Upon careful review, the Court finds that the People have demonstrated by a preponderance of the evidence that continued care and treatment are essential to the physical or psychological welfare of the defendant and that the defendant is unable to understand the need for such care and treatment. Therefore, the Court finds that the People have met their burden of proving that the defendant is mentally ill as that term is defined statutorily.

It is not unreasonable to conclude that the defendant does need care and treatment, in that he suffers from a major depressive disorder, with psychotic features, currently in remission.
To note, the State’s doctor contends that the defendant’s disorder is in remission due to his current regimen of medications. Two other doctors appear to agree that the defendant’s medications are important to his mental health; that without his medications, the defendant would no longer be in remission.

Furthermore, the evidence demonstrates that the defendant has a significant history of mental illness, dating back many years. Although the defendant himself downplays his suffering, explaining that he never heard voices, just whispers, and that he had benign feelings of low self-worth which caused him to only need to talk to someone professionally who could help him, the truth of the matter is, and defendant would benefit by realizing this, that he does indeed suffer from mental illness, and has for some time. The defendant has had prior suicidal thoughts, has had a prior psychiatric hospitalization, and has had prior feelings of, among other things, paranoia, suspicion, agitation and depression. By receiving his essential treatment, the defendant will hopefully remain, as far as his mental illness is concerned, symptom free. Accordingly, the State has demonstrated this requirement justifying retention.
Although the Court finds that there could be no disagreement between the parties as to the need for the defendant’s continued care and treatment, there certainly is a great deal of disagreement between the parties as to whether or not that care requires the defendant to receive inpatient treatment at Creedmoor.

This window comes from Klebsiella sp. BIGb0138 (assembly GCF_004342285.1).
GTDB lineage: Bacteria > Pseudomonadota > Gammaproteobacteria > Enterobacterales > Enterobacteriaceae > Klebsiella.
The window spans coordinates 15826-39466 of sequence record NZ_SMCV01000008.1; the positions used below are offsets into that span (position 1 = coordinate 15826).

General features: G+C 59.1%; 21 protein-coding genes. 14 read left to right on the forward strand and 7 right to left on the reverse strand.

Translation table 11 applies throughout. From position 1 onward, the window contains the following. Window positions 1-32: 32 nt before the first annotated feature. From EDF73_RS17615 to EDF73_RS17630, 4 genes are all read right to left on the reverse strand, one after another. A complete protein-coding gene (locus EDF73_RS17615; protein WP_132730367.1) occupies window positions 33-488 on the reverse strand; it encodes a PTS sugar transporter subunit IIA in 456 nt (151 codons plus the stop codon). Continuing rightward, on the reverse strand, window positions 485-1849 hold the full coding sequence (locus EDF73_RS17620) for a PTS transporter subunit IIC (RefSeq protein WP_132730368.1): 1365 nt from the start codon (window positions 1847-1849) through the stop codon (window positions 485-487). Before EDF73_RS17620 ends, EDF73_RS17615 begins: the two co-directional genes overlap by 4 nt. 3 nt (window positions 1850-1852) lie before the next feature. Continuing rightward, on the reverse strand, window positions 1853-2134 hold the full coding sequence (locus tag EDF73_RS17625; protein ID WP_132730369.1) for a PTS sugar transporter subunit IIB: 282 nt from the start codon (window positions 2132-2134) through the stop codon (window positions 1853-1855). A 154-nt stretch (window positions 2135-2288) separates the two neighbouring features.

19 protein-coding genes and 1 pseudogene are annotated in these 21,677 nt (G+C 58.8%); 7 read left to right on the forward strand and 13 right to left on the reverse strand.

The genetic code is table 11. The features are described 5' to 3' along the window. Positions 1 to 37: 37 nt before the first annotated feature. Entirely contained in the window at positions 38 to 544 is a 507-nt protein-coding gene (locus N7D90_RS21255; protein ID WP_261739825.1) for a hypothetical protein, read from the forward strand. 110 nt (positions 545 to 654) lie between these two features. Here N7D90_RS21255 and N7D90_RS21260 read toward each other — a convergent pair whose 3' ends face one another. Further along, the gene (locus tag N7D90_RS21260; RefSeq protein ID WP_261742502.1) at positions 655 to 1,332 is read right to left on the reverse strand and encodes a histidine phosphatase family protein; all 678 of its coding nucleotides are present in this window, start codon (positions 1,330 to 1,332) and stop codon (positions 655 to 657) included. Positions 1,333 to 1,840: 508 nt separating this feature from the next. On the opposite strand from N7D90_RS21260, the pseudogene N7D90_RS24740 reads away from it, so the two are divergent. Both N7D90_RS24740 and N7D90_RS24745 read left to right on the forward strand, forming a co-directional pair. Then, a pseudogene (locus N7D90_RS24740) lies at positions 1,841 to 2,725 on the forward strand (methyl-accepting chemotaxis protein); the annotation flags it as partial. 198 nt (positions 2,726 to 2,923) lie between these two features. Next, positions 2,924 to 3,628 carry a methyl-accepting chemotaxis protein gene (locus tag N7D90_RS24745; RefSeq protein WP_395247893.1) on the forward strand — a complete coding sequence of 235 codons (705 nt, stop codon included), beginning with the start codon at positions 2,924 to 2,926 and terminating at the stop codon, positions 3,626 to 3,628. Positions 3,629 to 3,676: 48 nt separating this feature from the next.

In resolving the aforesaid issue, the Court finds upon review of the evidence that the defendant is using illicit substances. Courts have held that such fact is relevant to the issue of retention. The evidence suggests that substance use while on the medications taken by the defendant interferes with the medications’ effectiveness. And if the medications are no longer effective, the defendant therefore would no longer be stable.

If the defendant cannot be trusted to refrain from using illegal substances which interfere with the medications sustaining his mental health while living at Creedmoor, there is no assurance that he will refrain from their use when he is no longer closely supervised.

In addition, the defendant’s flagrant disregard for the rules of the hospital also troubles the Court. Clearly, despite what may be an ease of access, illegal substances are not permitted on Creedmoor’s grounds. Yet, the defendant is in possession of such substances contrary to the rules. Again, if the defendant is not following the rules of the hospital, why should the Court be assured that he will follow the rules once released? The Court notes the defense’s assertion that the infractions by the defendant, such as possession of coffee and cereal are not serious, and the Court should not give them much weight. However, if the defendant, while a resident of Creedmoor, believes that it is up to him to determine which rules to follow and which rules to ignore, the Court finds little assurance that the defendant will follow any rules upon release that will help to maintain his remission.

The Court would also note that it appears that the defendant seems to frequently have an excuse for his actions which get him into trouble. The State doctor testified about the importance of the defendant taking responsibility for his feelings, admitting his drug problem, admitting his mental illness. She explained that the defendant needs to do that so that he may understand his situation and the importance of his taking his medications without illicit substances. The Court finds the testimony to be sound and extremely compelling.